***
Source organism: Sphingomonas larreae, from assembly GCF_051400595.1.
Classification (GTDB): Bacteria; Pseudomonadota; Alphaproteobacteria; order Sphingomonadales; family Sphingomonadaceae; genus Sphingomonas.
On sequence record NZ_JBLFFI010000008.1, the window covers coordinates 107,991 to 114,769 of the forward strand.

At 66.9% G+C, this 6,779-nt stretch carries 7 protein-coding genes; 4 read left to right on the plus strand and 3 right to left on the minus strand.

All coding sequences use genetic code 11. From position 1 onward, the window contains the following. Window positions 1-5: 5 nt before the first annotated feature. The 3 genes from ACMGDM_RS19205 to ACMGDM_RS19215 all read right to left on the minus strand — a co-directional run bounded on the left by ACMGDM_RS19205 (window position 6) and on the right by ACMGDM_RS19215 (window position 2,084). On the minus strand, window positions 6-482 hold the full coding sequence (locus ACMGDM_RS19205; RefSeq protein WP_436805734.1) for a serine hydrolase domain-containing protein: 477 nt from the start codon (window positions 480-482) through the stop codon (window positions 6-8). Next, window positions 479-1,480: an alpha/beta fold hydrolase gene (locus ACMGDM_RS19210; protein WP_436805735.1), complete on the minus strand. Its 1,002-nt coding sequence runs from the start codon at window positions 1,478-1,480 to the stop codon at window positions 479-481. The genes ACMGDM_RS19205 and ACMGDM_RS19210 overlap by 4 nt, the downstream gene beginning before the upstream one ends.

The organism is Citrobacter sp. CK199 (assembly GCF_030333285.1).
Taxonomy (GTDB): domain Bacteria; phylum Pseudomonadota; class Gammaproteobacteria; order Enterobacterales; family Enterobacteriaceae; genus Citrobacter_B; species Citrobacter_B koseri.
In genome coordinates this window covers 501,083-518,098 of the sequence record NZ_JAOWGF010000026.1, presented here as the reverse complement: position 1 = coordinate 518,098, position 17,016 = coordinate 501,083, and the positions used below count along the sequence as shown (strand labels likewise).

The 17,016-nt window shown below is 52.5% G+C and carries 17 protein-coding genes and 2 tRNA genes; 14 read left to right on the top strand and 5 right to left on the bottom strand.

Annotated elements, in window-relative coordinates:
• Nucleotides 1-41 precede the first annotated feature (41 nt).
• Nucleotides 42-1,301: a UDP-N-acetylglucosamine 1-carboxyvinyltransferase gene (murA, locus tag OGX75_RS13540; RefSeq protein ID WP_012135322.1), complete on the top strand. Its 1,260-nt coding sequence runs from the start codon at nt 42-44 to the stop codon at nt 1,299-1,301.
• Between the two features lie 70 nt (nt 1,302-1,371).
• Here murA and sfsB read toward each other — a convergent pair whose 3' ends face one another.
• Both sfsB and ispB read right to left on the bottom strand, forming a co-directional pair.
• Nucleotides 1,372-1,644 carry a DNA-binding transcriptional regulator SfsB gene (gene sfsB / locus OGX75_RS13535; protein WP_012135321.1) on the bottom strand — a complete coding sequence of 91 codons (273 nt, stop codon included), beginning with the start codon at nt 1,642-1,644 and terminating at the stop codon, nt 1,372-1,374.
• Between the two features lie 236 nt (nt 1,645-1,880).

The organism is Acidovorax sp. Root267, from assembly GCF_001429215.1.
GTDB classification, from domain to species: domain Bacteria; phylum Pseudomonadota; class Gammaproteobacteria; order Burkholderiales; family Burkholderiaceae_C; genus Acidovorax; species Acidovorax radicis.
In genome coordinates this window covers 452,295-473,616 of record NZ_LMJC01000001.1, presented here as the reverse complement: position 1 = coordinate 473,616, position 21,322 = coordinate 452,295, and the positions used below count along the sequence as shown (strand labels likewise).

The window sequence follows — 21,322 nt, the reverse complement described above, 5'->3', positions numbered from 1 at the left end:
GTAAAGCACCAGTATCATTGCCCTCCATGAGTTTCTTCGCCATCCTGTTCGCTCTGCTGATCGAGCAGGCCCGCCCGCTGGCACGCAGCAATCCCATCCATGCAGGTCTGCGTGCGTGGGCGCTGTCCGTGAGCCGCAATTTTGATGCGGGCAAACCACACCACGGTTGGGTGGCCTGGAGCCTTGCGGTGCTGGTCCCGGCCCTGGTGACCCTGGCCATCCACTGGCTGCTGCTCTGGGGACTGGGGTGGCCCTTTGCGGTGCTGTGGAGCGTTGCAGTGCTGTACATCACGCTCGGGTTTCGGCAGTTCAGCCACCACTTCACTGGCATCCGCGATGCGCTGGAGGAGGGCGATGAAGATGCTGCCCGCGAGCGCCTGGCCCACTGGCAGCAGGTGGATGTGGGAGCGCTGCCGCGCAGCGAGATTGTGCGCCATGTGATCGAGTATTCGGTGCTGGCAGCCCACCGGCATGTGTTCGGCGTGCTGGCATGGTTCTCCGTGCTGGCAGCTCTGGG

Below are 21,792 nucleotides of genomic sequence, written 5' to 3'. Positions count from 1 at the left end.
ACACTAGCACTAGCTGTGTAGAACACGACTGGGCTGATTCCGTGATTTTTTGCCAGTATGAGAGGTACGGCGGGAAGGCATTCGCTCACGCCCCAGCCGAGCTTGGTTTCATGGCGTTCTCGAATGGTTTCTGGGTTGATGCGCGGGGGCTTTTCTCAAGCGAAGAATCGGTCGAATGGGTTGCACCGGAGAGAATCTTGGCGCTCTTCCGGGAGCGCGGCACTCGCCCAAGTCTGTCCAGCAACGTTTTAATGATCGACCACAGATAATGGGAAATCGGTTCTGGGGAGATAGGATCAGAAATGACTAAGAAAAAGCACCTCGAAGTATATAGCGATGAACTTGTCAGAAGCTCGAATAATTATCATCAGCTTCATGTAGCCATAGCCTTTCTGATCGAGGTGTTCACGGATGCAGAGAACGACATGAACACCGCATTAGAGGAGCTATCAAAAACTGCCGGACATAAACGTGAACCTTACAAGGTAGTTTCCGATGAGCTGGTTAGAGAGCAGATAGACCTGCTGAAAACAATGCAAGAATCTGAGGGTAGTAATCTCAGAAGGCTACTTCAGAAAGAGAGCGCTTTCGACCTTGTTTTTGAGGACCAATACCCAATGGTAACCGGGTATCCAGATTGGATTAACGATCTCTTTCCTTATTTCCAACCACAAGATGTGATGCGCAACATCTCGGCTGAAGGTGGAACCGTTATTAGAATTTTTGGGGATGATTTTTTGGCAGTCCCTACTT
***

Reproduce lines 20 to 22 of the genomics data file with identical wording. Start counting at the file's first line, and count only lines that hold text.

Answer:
In genome coordinates this window covers 452,295-473,616 of record NZ_LMJC01000001.1, presented here as the reverse complement: position 1 = coordinate 473,616, position 21,322 = coordinate 452,295, and the positions used below count along the sequence as shown (strand labels likewise).

The window sequence follows — 21,322 nt, the reverse complement described above, 5'->3', positions numbered from 1 at the left end:
GTAAAGCACCAGTATCATTGCCCTCCATGAGTTTCTTCGCCATCCTGTTCGCTCTGCTGATCGAGCAGGCCCGCCCGCTGGCACGCAGCAATCCCATCCATGCAGGTCTGCGTGCGTGGGCGCTGTCCGTGAGCCGCAATTTTGATGCGGGCAAACCACACCACGGTTGGGTGGCCTGGAGCCTTGCGGTGCTGGTCCCGGCCCTGGTGACCCTGGCCATCCACTGGCTGCTGCTCTGGGGACTGGGGTGGCCCTTTGCGGTGCTGTGGAGCGTTGCAGTGCTGTACATCACGCTCGGGTTTCGGCAGTTCAGCCACCACTTCACTGGCATCCGCGATGCGCTGGAGGAGGGCGATGAAGATGCTGCCCGCGAGCGCCTGGCCCACTGGCAGCAGGTGGATGTGGGAGCGCTGCCGCGCAGCGAGATTGTGCGCCATGTGATCGAGTATTCGGTGCTGGCAGCCCACCGGCATGTGTTCGGCGTGCTGGCATGGTTCTCCGTGCTGGCAGCTCTGGG